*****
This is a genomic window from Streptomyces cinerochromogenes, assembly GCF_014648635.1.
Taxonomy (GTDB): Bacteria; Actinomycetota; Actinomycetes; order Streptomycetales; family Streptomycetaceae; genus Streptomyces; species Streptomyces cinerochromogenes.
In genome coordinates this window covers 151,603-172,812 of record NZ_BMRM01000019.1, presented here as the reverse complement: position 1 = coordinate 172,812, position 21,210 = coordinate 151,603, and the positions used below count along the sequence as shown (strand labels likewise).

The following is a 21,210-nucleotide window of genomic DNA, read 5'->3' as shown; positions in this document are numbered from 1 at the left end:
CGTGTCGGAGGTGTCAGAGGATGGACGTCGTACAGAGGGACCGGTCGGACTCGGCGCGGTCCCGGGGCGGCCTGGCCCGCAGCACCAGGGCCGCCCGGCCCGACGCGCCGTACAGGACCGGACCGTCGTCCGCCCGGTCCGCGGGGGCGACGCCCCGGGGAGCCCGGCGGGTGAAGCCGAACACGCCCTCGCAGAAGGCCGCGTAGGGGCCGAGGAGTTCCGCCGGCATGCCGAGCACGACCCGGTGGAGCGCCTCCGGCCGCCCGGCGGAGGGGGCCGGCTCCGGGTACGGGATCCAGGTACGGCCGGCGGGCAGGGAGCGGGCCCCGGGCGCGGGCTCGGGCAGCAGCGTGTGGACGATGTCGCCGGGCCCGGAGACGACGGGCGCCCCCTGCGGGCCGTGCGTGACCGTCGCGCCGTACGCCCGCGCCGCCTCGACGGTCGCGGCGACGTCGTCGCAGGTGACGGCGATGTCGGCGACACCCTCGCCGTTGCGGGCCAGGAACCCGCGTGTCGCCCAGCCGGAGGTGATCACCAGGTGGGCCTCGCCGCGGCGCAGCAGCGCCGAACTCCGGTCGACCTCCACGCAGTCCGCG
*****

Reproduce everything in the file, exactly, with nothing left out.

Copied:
This is a genomic window from Streptomyces cinerochromogenes, assembly GCF_014648635.1.
Taxonomy (GTDB): Bacteria; Actinomycetota; Actinomycetes; order Streptomycetales; family Streptomycetaceae; genus Streptomyces; species Streptomyces cinerochromogenes.
In genome coordinates this window covers 151,603-172,812 of record NZ_BMRM01000019.1, presented here as the reverse complement: position 1 = coordinate 172,812, position 21,210 = coordinate 151,603, and the positions used below count along the sequence as shown (strand labels likewise).

The following is a 21,210-nucleotide window of genomic DNA, read 5'->3' as shown; positions in this document are numbered from 1 at the left end:
CGTGTCGGAGGTGTCAGAGGATGGACGTCGTACAGAGGGACCGGTCGGACTCGGCGCGGTCCCGGGGCGGCCTGGCCCGCAGCACCAGGGCCGCCCGGCCCGACGCGCCGTACAGGACCGGACCGTCGTCCGCCCGGTCCGCGGGGGCGACGCCCCGGGGAGCCCGGCGGGTGAAGCCGAACACGCCCTCGCAGAAGGCCGCGTAGGGGCCGAGGAGTTCCGCCGGCATGCCGAGCACGACCCGGTGGAGCGCCTCCGGCCGCCCGGCGGAGGGGGCCGGCTCCGGGTACGGGATCCAGGTACGGCCGGCGGGCAGGGAGCGGGCCCCGGGCGCGGGCTCGGGCAGCAGCGTGTGGACGATGTCGCCGGGCCCGGAGACGACGGGCGCCCCCTGCGGGCCGTGCGTGACCGTCGCGCCGTACGCCCGCGCCGCCTCGACGGTCGCGGCGACGTCGTCGCAGGTGACGGCGATGTCGGCGACACCCTCGCCGTTGCGGGCCAGGAACCCGCGTGTCGCCCAGCCGGAGGTGATCACCAGGTGGGCCTCGCCGCGGCGCAGCAGCGCCGAACTCCGGTCGACCTCCACGCAGTCCGCG